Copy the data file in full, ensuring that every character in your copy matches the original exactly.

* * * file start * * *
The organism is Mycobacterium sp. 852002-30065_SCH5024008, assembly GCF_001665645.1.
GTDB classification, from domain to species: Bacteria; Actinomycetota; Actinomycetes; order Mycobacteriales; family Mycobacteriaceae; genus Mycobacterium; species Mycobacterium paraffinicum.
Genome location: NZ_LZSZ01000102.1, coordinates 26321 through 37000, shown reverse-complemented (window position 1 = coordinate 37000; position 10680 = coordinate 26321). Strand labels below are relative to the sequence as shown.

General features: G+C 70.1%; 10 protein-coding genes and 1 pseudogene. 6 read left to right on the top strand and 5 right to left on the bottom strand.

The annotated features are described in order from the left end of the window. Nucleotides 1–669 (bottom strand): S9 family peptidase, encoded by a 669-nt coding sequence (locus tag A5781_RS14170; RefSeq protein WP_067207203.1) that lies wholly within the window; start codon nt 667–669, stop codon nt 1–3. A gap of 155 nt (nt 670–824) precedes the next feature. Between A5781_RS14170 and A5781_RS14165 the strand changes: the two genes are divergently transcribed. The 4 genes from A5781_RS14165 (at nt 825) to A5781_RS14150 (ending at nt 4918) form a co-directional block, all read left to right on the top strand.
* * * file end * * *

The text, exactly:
The organism is Mycobacterium sp. 852002-30065_SCH5024008, assembly GCF_001665645.1.
GTDB classification, from domain to species: Bacteria; Actinomycetota; Actinomycetes; order Mycobacteriales; family Mycobacteriaceae; genus Mycobacterium; species Mycobacterium paraffinicum.
Genome location: NZ_LZSZ01000102.1, coordinates 26321 through 37000, shown reverse-complemented (window position 1 = coordinate 37000; position 10680 = coordinate 26321). Strand labels below are relative to the sequence as shown.

General features: G+C 70.1%; 10 protein-coding genes and 1 pseudogene. 6 read left to right on the top strand and 5 right to left on the bottom strand.

The annotated features are described in order from the left end of the window. Nucleotides 1–669 (bottom strand): S9 family peptidase, encoded by a 669-nt coding sequence (locus tag A5781_RS14170; RefSeq protein WP_067207203.1) that lies wholly within the window; start codon nt 667–669, stop codon nt 1–3. A gap of 155 nt (nt 670–824) precedes the next feature. Between A5781_RS14170 and A5781_RS14165 the strand changes: the two genes are divergently transcribed. The 4 genes from A5781_RS14165 (at nt 825) to A5781_RS14150 (ending at nt 4918) form a co-directional block, all read left to right on the top strand.